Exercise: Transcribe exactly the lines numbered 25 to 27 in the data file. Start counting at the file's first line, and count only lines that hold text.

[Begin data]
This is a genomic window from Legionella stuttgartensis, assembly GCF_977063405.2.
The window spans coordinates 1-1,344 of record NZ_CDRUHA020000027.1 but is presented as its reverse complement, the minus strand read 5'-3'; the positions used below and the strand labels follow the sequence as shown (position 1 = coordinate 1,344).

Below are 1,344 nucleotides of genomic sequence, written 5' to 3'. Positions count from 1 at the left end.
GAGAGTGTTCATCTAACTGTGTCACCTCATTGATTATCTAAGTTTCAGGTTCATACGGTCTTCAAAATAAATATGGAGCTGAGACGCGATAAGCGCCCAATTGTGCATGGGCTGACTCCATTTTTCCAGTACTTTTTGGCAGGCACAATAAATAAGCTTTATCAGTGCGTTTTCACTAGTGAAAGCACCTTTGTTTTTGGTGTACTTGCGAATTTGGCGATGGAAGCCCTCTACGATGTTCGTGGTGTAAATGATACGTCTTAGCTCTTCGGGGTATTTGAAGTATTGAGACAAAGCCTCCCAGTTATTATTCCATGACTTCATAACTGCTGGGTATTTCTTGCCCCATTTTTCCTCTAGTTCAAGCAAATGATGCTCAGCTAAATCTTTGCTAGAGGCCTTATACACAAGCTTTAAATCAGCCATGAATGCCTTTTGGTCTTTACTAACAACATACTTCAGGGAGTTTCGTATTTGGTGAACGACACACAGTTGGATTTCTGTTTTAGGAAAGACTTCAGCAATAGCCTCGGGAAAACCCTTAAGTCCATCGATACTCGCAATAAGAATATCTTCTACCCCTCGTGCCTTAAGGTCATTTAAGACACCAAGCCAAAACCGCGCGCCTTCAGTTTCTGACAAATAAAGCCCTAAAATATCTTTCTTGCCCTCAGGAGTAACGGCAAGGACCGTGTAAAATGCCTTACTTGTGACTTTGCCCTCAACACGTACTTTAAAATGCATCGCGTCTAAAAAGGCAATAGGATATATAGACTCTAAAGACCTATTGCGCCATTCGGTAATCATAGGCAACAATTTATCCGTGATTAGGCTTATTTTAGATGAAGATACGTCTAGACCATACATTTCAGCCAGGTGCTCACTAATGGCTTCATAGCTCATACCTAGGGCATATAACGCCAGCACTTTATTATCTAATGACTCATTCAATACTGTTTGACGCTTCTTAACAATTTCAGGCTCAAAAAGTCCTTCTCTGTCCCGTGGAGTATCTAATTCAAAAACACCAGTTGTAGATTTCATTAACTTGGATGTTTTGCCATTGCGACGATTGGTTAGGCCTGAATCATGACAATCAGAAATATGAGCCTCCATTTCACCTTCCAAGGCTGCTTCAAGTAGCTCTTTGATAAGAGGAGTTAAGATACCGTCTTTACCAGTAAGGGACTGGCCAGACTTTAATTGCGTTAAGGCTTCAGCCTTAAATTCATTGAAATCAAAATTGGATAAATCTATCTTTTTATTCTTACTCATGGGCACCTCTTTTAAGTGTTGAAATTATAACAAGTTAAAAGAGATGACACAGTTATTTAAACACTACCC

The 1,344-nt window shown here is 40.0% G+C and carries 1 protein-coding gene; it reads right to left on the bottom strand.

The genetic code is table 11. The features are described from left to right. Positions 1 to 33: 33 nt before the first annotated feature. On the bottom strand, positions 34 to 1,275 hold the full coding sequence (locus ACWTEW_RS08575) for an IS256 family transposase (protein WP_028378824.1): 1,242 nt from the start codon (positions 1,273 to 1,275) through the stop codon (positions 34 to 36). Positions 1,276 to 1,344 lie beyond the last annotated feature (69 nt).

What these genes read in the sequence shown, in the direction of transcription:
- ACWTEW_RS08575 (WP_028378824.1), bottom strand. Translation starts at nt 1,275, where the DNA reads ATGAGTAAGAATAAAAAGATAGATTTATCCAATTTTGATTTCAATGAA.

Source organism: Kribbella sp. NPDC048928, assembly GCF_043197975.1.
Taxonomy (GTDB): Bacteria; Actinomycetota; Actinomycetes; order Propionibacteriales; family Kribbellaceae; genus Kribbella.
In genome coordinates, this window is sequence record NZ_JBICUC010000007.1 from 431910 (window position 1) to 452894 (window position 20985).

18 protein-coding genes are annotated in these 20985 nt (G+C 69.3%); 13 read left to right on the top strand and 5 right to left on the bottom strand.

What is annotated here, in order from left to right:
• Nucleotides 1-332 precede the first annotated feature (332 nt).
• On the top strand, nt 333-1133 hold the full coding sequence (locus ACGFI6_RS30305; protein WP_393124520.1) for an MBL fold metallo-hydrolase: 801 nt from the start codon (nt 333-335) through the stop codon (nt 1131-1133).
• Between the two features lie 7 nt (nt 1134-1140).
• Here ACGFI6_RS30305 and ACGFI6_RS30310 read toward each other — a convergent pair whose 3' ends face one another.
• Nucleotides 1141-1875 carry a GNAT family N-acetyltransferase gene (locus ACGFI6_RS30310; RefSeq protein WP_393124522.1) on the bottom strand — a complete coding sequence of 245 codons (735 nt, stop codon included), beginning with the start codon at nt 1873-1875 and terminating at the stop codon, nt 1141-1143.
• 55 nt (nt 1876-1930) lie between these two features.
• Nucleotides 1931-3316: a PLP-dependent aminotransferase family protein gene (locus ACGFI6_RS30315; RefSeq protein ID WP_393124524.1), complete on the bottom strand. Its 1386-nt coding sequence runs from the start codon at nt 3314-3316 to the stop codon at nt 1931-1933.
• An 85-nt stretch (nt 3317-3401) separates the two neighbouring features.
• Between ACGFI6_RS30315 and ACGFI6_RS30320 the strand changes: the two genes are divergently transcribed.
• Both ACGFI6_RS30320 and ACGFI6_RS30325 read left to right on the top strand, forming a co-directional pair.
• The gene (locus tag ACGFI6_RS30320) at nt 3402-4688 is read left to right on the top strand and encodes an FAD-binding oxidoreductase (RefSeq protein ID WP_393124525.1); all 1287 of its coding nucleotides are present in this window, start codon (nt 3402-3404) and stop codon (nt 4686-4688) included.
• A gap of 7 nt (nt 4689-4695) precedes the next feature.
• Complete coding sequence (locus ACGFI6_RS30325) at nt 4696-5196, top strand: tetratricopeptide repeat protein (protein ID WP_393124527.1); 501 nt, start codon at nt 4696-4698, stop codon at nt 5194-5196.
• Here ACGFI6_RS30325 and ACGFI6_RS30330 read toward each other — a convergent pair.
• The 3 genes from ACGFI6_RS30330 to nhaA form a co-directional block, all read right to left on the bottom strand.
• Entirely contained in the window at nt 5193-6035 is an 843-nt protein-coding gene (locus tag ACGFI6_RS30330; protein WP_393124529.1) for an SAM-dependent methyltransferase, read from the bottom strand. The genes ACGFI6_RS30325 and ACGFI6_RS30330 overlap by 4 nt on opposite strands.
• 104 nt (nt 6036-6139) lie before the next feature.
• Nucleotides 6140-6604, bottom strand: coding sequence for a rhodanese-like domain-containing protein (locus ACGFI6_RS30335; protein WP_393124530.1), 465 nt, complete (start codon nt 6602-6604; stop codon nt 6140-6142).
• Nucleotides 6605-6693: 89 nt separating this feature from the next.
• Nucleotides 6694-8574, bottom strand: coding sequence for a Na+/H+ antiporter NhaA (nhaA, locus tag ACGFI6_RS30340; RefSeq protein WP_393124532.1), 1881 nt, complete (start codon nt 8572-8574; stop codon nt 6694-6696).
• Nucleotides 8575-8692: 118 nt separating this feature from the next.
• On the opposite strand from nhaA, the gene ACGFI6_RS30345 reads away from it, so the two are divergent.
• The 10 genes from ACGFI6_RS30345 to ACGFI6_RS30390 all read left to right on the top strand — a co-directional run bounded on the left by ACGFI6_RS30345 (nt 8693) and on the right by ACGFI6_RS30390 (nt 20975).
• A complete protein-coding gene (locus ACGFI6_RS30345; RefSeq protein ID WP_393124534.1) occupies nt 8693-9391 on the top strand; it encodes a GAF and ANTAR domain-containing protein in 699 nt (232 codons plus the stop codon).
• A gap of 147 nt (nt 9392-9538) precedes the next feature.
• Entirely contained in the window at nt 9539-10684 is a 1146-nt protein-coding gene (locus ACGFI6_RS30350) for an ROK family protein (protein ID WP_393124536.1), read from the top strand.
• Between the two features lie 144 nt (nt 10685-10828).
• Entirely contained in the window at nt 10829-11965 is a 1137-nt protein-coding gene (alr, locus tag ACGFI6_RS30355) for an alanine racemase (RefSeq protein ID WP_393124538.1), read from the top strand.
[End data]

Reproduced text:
• A gap of 7 nt (nt 4689-4695) precedes the next feature.
• Complete coding sequence (locus ACGFI6_RS30325) at nt 4696-5196, top strand: tetratricopeptide repeat protein (protein ID WP_393124527.1); 501 nt, start codon at nt 4696-4698, stop codon at nt 5194-5196.
• Here ACGFI6_RS30325 and ACGFI6_RS30330 read toward each other — a convergent pair.